Two weeks later, a law undergraduate launched a petition against the ban on Isabelle Yeo asked the ministry to reconsider in view of shisha's importance to the Arab Street area, a popular tourist attraction that draws visitors from Middle Eastern and Mediterranean countries in particular.
"Shisha is integral to the Middle Eastern culture, and lends a very special quality to the Arab Street area. Here is one of the last worthwhile bastions in Singapore that properly combines soul, heritage and leisure," Ms Yeo said in her petition, which garnered 1,097 supporters before closing on December 5, 2014.
"Removing what we already have with a sweeping move is at best uncalled for; and at worst, destructive," she added.
Singapore counted its highest number of shisha cafes in 2010 when there were 47 in the city state. This compared to only one in 2002.
But with the impending ban, the Derwish Turkish restaurant was one of the last remaining licensed retailers allowed to sell shisha until Sunday, and managed to enjoy a monopoly in the final days.
Mehmet Gul, 33, one of the partners in the restaurant, is bracing for harder times ahead. He said 30 per cent of the restaurant's business came from shisha, and the remainder from food and drinks.
"It will affect some of our staff too because we need to cut costs," he said, admitting there will be job losses when they stop selling shisha.
Banning shisha is one thing, he said, but watching the spirit of the once-vibrant street fade away was quite another.
"Arab Street generally was more lively when there was shisha," Mr Gul said. But "after restaurants started closing one by one, slowly, Arab Street got more and more quiet".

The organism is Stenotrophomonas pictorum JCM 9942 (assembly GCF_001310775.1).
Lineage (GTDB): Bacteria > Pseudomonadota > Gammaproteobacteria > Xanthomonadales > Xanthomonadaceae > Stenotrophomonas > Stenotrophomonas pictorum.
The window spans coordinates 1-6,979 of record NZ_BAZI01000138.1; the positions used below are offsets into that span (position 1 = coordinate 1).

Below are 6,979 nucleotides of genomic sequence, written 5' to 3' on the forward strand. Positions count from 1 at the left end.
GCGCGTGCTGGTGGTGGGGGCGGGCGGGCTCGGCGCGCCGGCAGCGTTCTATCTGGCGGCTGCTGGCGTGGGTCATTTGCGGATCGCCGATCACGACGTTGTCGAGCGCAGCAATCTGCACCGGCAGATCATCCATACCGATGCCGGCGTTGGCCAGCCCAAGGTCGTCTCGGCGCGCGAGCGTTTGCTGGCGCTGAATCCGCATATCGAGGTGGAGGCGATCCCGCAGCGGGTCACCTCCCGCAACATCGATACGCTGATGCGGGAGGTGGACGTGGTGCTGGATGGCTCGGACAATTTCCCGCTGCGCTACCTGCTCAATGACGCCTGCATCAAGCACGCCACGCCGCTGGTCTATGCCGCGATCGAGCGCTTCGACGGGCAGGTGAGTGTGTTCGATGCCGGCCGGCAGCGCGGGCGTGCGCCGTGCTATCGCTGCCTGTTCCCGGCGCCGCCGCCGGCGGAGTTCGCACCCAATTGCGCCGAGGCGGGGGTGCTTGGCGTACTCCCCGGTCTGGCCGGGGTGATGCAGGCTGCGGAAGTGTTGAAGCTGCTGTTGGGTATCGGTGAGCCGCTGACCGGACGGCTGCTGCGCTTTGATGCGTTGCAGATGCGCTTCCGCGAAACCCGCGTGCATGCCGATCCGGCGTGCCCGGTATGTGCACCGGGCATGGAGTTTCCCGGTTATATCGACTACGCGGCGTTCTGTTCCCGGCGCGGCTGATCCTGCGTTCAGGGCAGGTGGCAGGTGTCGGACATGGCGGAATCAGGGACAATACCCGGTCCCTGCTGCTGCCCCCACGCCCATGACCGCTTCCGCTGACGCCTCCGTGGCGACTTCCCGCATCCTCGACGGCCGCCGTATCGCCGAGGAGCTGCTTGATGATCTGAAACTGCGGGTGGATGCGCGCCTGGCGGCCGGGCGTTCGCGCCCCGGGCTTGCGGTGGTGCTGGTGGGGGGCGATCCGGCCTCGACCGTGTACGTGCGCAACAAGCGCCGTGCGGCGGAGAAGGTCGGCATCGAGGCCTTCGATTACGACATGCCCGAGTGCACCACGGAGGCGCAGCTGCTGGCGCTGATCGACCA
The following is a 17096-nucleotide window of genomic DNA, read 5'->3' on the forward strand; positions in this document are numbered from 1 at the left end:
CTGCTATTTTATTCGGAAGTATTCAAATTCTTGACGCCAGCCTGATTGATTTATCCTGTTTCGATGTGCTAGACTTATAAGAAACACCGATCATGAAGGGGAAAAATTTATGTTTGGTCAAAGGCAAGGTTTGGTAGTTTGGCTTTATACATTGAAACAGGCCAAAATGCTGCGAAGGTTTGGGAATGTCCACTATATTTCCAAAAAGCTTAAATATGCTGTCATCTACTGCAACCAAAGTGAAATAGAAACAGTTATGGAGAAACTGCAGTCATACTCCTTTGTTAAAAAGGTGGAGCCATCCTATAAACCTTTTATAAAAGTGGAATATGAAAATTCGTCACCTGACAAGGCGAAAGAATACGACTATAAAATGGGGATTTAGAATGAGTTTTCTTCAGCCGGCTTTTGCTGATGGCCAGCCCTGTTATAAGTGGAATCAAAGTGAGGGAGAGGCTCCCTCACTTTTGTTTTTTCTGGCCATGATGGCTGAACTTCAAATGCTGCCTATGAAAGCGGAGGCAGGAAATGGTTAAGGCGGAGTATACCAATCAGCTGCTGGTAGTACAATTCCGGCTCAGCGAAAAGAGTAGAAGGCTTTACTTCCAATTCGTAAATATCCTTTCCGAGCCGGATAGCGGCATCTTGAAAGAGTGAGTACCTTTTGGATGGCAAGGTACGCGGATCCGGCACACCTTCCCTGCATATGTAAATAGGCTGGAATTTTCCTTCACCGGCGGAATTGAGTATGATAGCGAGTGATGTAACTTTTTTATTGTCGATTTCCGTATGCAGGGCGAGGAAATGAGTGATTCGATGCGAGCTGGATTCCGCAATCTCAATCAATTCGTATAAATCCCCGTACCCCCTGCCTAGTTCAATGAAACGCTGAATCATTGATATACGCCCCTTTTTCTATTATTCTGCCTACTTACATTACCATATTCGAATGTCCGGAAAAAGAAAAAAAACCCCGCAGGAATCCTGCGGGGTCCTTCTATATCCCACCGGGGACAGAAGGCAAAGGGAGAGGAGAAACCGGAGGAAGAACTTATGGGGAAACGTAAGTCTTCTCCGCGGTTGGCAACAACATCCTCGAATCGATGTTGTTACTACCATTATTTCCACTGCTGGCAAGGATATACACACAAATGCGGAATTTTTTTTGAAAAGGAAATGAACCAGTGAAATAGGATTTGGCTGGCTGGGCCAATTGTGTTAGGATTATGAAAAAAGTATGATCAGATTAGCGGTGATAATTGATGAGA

He misses the days when people used to dance in the streets, drawn out by the loud music and sweet fragrance of shisha in the air.
Just two streets away in a refurbished shophouse, Oliver Pang, the 42-year-old owner of the Going Om cafe, is also missing the community spirit that his restaurant used to foster when friends came together to share a shisha.
"When you have shisha, people want to sit and chill. They don't care if the drinks are coming a bit later, or the food is coming late."
Customers used to be willing to wait up to 40 minutes for their food, he said.
"Now if you take that time, they will just go, because before, they could smoke shisha and have a drink and then have the food later. Now, they just want to have the food and go."
His western-Asian fusion restaurant was on the brink of collapse when he stopped selling shisha in 2013 due to increasing government regulations on shisha. Since then, he has had to introduce a new menu that meets his new customers' needs.
"When we had shisha we were making [money], then we lost when we stopped shisha because of the changeover, the transition. But now, people are coming for the ambience and it's picked up again and business is actually better than when we had shisha on some nights," said Mr Pang.
However, the culture is very different now, and the sense of community and sharing is gone, he said.
With shisha gone and part of the essence of Arab Street disappearing with it, restaurant owners like Mr Pang and Mr Gul hope that the government will step in to bring back the tourists and locals who used to flock there. They want the authorities to allow buskers to stay longer and to bring back the music and life that Arab Street was once famous for.
"[When] people come, they bring life on the streets ... it gets lively and touristy," said Mr Gul longingly. "I hope the government will do something about it."